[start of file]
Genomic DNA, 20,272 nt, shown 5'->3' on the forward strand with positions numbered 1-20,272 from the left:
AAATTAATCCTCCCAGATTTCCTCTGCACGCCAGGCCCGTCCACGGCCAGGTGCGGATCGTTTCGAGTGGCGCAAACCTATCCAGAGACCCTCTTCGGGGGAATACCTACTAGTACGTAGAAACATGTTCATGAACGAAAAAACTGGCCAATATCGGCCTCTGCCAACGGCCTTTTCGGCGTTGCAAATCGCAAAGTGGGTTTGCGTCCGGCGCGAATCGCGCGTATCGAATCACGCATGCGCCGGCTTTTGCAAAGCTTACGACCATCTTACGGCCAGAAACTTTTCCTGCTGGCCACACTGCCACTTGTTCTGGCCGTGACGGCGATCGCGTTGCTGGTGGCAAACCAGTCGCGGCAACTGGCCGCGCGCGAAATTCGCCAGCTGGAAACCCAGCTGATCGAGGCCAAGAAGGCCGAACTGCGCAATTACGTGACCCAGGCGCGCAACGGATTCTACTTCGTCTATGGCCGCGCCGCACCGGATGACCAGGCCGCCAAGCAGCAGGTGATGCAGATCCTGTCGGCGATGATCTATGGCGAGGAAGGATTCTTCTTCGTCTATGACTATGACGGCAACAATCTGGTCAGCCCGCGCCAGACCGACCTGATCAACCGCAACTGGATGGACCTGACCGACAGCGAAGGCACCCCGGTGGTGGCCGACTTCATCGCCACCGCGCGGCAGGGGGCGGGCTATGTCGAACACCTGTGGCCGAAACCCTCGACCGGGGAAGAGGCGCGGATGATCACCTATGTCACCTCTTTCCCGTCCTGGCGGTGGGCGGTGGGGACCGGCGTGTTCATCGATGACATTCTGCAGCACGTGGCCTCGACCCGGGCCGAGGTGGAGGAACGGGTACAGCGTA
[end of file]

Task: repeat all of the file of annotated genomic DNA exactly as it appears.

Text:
Genomic DNA, 20,272 nt, shown 5'->3' on the forward strand with positions numbered 1-20,272 from the left:
AAATTAATCCTCCCAGATTTCCTCTGCACGCCAGGCCCGTCCACGGCCAGGTGCGGATCGTTTCGAGTGGCGCAAACCTATCCAGAGACCCTCTTCGGGGGAATACCTACTAGTACGTAGAAACATGTTCATGAACGAAAAAACTGGCCAATATCGGCCTCTGCCAACGGCCTTTTCGGCGTTGCAAATCGCAAAGTGGGTTTGCGTCCGGCGCGAATCGCGCGTATCGAATCACGCATGCGCCGGCTTTTGCAAAGCTTACGACCATCTTACGGCCAGAAACTTTTCCTGCTGGCCACACTGCCACTTGTTCTGGCCGTGACGGCGATCGCGTTGCTGGTGGCAAACCAGTCGCGGCAACTGGCCGCGCGCGAAATTCGCCAGCTGGAAACCCAGCTGATCGAGGCCAAGAAGGCCGAACTGCGCAATTACGTGACCCAGGCGCGCAACGGATTCTACTTCGTCTATGGCCGCGCCGCACCGGATGACCAGGCCGCCAAGCAGCAGGTGATGCAGATCCTGTCGGCGATGATCTATGGCGAGGAAGGATTCTTCTTCGTCTATGACTATGACGGCAACAATCTGGTCAGCCCGCGCCAGACCGACCTGATCAACCGCAACTGGATGGACCTGACCGACAGCGAAGGCACCCCGGTGGTGGCCGACTTCATCGCCACCGCGCGGCAGGGGGCGGGCTATGTCGAACACCTGTGGCCGAAACCCTCGACCGGGGAAGAGGCGCGGATGATCACCTATGTCACCTCTTTCCCGTCCTGGCGGTGGGCGGTGGGGACCGGCGTGTTCATCGATGACATTCTGCAGCACGTGGCCTCGACCCGGGCCGAGGTGGAGGAACGGGTACAGCGTA